Be a reliable friend
Being reliable is another crucial ingredient in making friends. In a nutshell, being reliable means that if you say you will do something, you will do it.
Everyone loves a reliable person. It shows that you respect others and are trustworthy and dependable. Reliability and trustworthiness activate the brain's "trust circuitry," which enhances feelings of safety and security within social relationships.
Here are 3 ways to become a more reliable friend:
- Live up to your promises. If you commit to meet for coffee at 3 pm on Saturday, be there. Regularly failing to show up gives the impression that this person is unimportant to you.
- Show up on time. This demonstrates respect for the other person's time. Remember, your friend also as their schedule and routine, and they are setting aside time for you.
- Communicate well. If something urgent comes up, have the grace to call up and tell your friend. And update them occasionally; don't just leave them waiting, not knowing when you'll show up, if at all.
Show positivity and humour
There's a reason making friends seems easier for funny people. Positivity is contagious!
We already struggle with personal issues on our own, so being around people who can make situations lighter and brighter is more enjoyable. Don't take life too seriously, and learn to have fun.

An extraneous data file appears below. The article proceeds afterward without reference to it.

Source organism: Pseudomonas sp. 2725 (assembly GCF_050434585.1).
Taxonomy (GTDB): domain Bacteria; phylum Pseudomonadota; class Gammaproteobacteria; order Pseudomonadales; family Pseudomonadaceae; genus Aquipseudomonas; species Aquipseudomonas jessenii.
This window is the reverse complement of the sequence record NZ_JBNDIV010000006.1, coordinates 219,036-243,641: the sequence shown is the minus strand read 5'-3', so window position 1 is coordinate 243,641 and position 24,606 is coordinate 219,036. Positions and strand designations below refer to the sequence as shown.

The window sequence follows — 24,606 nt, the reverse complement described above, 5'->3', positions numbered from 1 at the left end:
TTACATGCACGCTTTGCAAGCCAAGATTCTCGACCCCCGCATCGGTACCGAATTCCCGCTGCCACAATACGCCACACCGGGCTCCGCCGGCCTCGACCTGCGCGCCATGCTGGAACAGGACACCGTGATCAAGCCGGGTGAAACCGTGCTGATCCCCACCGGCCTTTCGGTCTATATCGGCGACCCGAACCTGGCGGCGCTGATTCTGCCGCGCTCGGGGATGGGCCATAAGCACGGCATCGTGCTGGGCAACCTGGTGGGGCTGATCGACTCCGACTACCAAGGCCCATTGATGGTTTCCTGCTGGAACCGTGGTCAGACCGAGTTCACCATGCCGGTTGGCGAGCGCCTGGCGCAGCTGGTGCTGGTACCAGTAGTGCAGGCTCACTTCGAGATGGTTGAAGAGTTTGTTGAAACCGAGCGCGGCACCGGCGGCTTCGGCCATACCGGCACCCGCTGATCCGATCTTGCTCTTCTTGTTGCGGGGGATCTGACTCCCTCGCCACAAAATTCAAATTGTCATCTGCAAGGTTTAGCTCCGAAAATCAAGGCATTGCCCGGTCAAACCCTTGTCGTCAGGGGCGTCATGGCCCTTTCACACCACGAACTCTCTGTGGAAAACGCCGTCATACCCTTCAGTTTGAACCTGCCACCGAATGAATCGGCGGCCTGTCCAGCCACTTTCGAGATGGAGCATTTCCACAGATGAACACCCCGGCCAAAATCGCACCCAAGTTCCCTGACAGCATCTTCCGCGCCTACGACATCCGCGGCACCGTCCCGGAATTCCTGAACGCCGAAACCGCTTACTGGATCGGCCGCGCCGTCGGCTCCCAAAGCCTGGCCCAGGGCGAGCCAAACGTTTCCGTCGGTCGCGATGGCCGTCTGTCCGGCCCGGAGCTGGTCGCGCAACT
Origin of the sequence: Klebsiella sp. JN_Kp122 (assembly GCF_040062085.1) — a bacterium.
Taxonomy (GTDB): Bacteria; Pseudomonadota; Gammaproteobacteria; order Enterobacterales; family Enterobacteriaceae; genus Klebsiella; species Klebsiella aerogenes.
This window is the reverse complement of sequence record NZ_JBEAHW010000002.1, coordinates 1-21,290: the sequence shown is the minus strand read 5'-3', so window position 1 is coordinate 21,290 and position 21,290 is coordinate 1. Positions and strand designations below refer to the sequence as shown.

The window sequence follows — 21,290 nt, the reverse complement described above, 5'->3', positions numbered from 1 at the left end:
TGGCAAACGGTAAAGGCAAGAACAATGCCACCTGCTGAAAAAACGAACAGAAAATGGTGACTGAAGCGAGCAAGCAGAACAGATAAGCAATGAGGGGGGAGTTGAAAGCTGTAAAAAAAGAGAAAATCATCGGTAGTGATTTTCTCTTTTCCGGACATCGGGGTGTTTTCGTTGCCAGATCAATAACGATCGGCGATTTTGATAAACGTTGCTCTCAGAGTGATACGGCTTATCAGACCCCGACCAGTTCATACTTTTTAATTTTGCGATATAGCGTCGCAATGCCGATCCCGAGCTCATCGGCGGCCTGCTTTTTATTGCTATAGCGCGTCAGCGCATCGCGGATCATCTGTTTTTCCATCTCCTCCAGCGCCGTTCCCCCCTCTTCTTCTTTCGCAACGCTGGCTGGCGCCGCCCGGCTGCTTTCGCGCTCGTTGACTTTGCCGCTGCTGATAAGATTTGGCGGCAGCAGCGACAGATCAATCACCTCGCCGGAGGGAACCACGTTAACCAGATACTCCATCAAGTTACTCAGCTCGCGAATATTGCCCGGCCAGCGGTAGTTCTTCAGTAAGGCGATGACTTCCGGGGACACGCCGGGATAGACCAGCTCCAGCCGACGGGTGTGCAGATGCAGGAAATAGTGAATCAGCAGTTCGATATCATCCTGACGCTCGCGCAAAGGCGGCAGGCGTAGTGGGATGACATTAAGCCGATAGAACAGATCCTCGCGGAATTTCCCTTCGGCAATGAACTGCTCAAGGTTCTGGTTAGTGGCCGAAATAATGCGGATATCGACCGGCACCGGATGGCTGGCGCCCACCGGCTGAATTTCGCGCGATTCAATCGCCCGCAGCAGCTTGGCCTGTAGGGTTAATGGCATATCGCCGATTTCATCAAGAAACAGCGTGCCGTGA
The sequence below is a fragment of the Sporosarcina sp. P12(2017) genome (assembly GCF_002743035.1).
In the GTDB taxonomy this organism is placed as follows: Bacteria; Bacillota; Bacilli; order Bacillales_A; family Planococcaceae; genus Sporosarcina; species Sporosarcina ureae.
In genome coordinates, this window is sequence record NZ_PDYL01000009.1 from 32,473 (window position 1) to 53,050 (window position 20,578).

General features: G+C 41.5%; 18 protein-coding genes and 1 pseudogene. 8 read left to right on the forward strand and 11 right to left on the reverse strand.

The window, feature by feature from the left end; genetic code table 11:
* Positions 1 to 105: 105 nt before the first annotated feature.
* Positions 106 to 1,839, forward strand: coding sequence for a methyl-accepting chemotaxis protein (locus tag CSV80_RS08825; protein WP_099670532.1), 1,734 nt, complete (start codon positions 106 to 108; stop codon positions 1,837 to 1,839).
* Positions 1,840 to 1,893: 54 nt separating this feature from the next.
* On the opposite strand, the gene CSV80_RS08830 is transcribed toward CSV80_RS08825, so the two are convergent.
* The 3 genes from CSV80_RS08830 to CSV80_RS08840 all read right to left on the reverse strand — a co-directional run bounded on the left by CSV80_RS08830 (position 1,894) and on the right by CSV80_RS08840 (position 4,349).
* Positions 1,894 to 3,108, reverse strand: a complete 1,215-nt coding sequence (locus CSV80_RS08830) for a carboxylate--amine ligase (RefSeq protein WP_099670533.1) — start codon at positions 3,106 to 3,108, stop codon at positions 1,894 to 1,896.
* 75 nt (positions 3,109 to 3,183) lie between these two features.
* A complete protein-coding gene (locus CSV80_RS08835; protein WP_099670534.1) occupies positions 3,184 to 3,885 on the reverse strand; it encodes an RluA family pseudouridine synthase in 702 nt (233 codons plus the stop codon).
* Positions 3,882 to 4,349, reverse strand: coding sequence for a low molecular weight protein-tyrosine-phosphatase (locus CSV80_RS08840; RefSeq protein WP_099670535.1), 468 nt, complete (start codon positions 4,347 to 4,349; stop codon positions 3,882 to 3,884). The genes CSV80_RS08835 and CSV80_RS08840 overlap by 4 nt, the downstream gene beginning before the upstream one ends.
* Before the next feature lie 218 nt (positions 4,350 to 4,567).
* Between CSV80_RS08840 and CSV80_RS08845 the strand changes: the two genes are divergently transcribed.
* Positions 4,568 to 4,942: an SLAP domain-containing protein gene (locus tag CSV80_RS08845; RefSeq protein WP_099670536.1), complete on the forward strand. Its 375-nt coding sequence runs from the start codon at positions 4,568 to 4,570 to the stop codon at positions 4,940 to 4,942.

According to scientists, positivity and humour can trigger the release of endorphins and oxytocin, promoting feelings of pleasure and bonding. They also reduce social barriers and make you more approachable.
You don't have to be the "class clown" of your friend group, but improving your sense of humour will surely help make you someone people love to have around. If you need help being a little bit funnier, watch more comedy!
However, be cautious about the kinds of jokes you make. For example, jokes made at the expense of other people's appearance are always a no-no.
Being authentic means staying true to who you really are. We will discuss this separately at the end of this article. For now, let's talk about authenticity in social interactions.
Authenticity means living in such a way that your words and actions align with your personal values. It is key to building trust and social cohesion. The brain's social cognition network is sensitive to detecting sincerity, and genuine interactions are more likely to be rewarding.
Also, you'll be more at ease in social interactions when you're not hiding behind a mask, keeping appearances, or trying to please others. It's a less stressful way to live!
Compliment your friends
Everyone, secretly or not, loves hearing good things about themselves. Receiving compliments activates the same brain regions associated with rewards. Genuine compliments reinforce positive feelings and strengthen social bonds.
Whether it's a simple "You look great today" or an "I'm so grateful to be your friend" that comes with a hug after allowing you to cry on their shoulder, compliments are a great way to show your appreciation. Asking for their opinion or help can also make them feel valuable.